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Italians Eying Far-Reaching Energy Deals in Tehran
Energy

Italians Eying Far-Reaching Energy Deals in Tehran

Italian Prime Minister Matteo Renzi will lead a high-profile economic and energy delegation during his two-day visit to the Iranian capital Tehran on Tuesday.
The 250-strong Italian delegation includes representatives of oil, gas and petrochemical companies, which aim to pave the way for cooperation in the post-sanctions era, IRNA reported.
Representatives of two multinational oil and gas giants Eni and Saipem are also accompanying the premier.
Italy was Iran’s third largest trading partner and top European collaborator prior to the imposition of the US-engineered international sanctions against the Persian Gulf country’s trade and energy sectors.
According to Iran's Oil Minister Bijan Namdar Zanganeh, Italy's Eni is interested in buying 100,000 barrels of crude oil per day from Iran and its representatives are to discuss the contract in Tehran.
The potential agreement will probably be a one-year extendable contract.
Claudio Descalzi, Eni’s managing director, had earlier voiced his company’s interest in resuming oil imports from Iran.
However, he said, “I cannot now say anything about the volume or method of oil purchases, but I emphasize that Iran’s crude oil is desirable for Italian refiners.”
Zanganeh said Italian refiner Saras is also planning to buy 60,000-70,000 barrels.
Italians have expressed readiness to take over Phase 11 of South Pars Gas Field in Asalouyeh.
Eni has reportedly made a $4 billion proposal to develop the phase in a 36-month agreement. Iranian contractors were to initially implement the project, but none of them could reach a final agreement with the administration.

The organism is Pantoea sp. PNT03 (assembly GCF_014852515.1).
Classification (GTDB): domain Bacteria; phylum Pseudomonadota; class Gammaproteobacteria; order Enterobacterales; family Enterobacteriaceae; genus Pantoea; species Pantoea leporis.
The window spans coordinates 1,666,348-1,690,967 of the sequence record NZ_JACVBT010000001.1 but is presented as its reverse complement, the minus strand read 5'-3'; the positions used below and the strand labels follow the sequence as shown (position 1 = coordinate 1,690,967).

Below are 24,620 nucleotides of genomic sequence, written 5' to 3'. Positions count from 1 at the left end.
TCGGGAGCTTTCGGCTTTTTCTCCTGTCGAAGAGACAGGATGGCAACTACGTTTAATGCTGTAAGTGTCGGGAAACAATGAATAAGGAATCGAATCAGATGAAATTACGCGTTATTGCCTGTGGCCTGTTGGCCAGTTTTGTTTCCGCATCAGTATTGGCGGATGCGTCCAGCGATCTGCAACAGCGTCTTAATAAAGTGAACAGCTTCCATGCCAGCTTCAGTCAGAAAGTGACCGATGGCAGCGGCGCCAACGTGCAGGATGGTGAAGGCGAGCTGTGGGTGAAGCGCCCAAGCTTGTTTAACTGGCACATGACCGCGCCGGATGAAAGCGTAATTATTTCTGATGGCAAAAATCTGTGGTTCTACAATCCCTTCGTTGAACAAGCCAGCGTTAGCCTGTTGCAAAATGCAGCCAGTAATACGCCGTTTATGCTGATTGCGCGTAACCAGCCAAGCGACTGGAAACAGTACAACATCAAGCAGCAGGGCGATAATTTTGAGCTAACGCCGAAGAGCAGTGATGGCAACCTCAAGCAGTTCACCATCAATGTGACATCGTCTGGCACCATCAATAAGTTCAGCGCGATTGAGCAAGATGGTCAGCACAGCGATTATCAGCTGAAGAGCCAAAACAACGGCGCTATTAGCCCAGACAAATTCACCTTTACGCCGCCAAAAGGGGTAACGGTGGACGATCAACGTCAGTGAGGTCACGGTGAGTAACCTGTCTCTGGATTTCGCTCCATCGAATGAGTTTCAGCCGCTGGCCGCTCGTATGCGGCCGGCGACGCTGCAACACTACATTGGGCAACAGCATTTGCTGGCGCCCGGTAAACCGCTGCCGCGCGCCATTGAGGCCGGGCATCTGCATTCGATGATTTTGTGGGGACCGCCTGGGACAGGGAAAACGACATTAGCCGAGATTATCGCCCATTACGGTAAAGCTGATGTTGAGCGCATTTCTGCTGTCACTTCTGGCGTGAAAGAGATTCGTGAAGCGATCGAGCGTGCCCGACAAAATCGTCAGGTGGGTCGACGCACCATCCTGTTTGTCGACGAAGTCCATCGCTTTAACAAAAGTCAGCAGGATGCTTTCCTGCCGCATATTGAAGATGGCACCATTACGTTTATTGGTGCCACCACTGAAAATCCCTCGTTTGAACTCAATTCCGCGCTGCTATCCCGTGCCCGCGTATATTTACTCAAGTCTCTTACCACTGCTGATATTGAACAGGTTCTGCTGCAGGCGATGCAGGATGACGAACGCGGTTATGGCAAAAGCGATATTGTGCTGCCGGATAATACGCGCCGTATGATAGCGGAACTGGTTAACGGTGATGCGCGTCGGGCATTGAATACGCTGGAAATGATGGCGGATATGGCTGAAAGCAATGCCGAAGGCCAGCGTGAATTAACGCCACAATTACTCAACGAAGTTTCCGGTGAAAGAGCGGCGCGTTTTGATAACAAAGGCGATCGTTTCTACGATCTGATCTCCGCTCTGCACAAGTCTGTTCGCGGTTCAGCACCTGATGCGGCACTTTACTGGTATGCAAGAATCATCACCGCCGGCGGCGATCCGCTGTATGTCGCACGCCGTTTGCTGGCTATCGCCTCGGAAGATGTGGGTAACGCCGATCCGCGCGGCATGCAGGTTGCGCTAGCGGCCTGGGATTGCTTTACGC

The Italian firm, which had participated in the first and second development phases of Darkhovein Oilfield in Khuzestan Province, is keen to undertake the third phase of the field that needs $1.3 billion in investment.
Darkhovein Oilfield was planned to produce 50,000 barrels in the first stage, which was materialized in 2004. The new phase will add 60,000-70,000 barrels to the output.
Tehran is sweetening the terms it offers on oil development contracts to draw the interest of foreign investors deterred by low crude prices.
The new contracts, which include those in the upstream exploration and development sectors, are expected to attract more than $40 billion in foreign investment. The other Italian oil contractor Saipem, whose 43% of shares belong to Eni, will sign a new memorandum of understanding during its representative's visit to Tehran, according to the company’s CEO.
“There are a multitude of opportunities in oil and services fields in Iran from offshore projects to exploitation and drilling, which should be first studied,” Stefano Cao added.
Saipem inked an MoU with Iran on the first day of Iranian President Hassan Rouhani’s official visit to Rome in January over cooperation in major oil and gas projects.
Saipem said the MoU with Iran had been signed with Parsian Oil and Gas Development Company and involved the revamping of Pars Shiraz and Tabriz refineries.
Earlier, a source close to the matter said the deal is worth $4-5 billion to build 2,000 km of pipeline in Iran.
An Italian government source said Iranians have signed deals worth up to €17 billion ($18.4 billion) in sectors from energy to infrastructure and from steel to shipbuilding.
Italy-based Maire Tecnimont, a leading engineering company, has signed an agreement worth €1 billion ($1.11 billion) with the Persian Gulf Petrochemical Industries Company in February to build refineries and petrochemical plants in Iran.
The agreement includes providing finance, parts and equipment as well as solutions to Iran's processing issues.
The final details of the agreement have yet to be announced.
In December 2015, a group of Italian companies visited South and North Pars Gas Fields, following which they expressed willingness to invest in the zone’s infrastructure, such as building a port, with investment proposals set to be explored in a joint commission in the near future.
They also made proposals for the development of North Pars, including Golshan and Ferdowsi fields.
Likewise, National Iranian Drilling Company recently signed an MoU with the subsidiaries of Eni on drilling both Iranian and foreign oil and gas wells. The agreement is due to be finalized after addressing executive hurdles.

 

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